Noninfectious endogenous uveitis often improves under corticosteroid therapy, second-line immunosuppressive drugs, or “biologicals.” Although they are very helpful, their use might be limited by their adverse effects.
The aim of this pilot study was to investigate the effect of fumaric acid esters (FAEs), which are used for the treatment of psoriasis on endogenous noninfectious intermediate or posterior uveitis. Besides the clinical response, treatment-related modulation of the peripheral blood mononuclear cells was investigated.
Inclusion criteria were noninfectious endogenous uveitis and vision-threatening complications without inflammatory quiescence under current systemic steroid medication or a maintenance dosage that would otherwise be an indication for a second-line immunosuppressive medication. Visual acuity was above 20/200 in the better eye. The study design complied with the Declaration of Helsinki ethical standards. The local ethics committees approved the study. Informed consent was obtained from the patients. Overall, 4 patients with bilateral uveitis were treated with FAEs and were followed up prospectively (Table 1).
After we established the diagnosis, all patients were first treated with systemic steroids with an initial dosage of approximately 1 mg per kilogram of body weight. After achieving quiescence of inflammation, the steroid dosage was tapered off. When inflammation recurred (a cell increase of >2 steps in the aqueous humor or the vitreous) or deterioration of visual acuity (>2 Snellen lines) or cystoid macular edema occurred, treatment with FAEs was started. The increase of FAE dosage was performed every week in accordance with recommended guidelines.1
All patients were seen at baseline; after 2, 6, and 12 weeks; and then at 3-month intervals. At each follow-up visit, we performed a routine clinical examination, including optical coherence tomography and fluorescein angiography. Blood tests, including assessments of leukocytes, lymphocytes, and subpopulations, were performed according to generally accepted protocols.
The epidemiological data and the previous and current anti-inflammatory therapy of the patients are summarized in Table 1. In 3 patients, the FAE dose could be increased to the maximal effective dose. One patient developed gastrointestinal adverse effects, so the maintenance dose was reduced. Two patients were able to stop additional steroid medication under a maintenance dose of FAEs. In the patient treated with a lower FAE dose, the systemic steroids could be reduced from 20 mg (0.3 mg/kg) to 5 mg (0.08 mg/kg). In another patient with intermediate uveitis, prednisone was tapered down from 20 mg (0.28 mg/kg) daily to 6 mg (0.09 mg/kg). Tapering off the oral steroids was, in general, possible after the 12-week visit. At this point, a clinical improvement was also evident in all 4 patients.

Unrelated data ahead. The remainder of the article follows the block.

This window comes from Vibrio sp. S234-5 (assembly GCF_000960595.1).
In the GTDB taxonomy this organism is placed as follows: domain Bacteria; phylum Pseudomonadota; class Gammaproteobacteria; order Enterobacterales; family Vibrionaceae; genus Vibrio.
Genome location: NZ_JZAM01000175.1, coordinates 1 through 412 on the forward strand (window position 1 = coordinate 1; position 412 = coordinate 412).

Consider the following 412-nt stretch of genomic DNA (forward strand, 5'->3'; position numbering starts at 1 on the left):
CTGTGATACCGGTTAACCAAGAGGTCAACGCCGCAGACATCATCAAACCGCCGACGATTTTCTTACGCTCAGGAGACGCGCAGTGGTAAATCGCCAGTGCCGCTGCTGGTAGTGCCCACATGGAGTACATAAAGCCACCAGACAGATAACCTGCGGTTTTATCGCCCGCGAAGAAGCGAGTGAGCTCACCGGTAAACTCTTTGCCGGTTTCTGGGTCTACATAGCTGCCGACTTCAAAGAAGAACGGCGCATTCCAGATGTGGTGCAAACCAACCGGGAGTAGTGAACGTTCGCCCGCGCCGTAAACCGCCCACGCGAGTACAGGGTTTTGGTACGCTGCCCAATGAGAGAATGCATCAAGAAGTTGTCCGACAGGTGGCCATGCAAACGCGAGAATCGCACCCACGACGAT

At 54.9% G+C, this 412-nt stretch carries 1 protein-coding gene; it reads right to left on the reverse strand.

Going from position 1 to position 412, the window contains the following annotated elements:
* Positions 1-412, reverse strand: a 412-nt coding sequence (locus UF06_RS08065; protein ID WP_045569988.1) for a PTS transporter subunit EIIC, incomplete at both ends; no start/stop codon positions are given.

The clinical course of uveitis noted under treatment is summarized in Table 2. Vision improved over time in all patients who had reduced visual acuity at the baseline visit. Cystoid macular edema was present at the last visit only in 1 eye by angiographic means, but this was not detectable by optical coherence tomography. In the other patients, cystoid macular edema was no longer detected (Figure 1). No significant numbers of anterior chamber cells were seen in any patient during the whole follow-up period. Uveitis did not recur in any of the patients under therapy. Fumaric acid ester therapy was continued in all patients, and no additional complications from uveitis developed during the follow-up period.
Representative course of cystoid macular edema of patient 3 by angiography and optical coherence tomography at the beginning of fumaric acid ester treatment (A and B) and 3 months after institution of therapy (C and D). The angiogram was taken 3 minutes after fluorescein injection.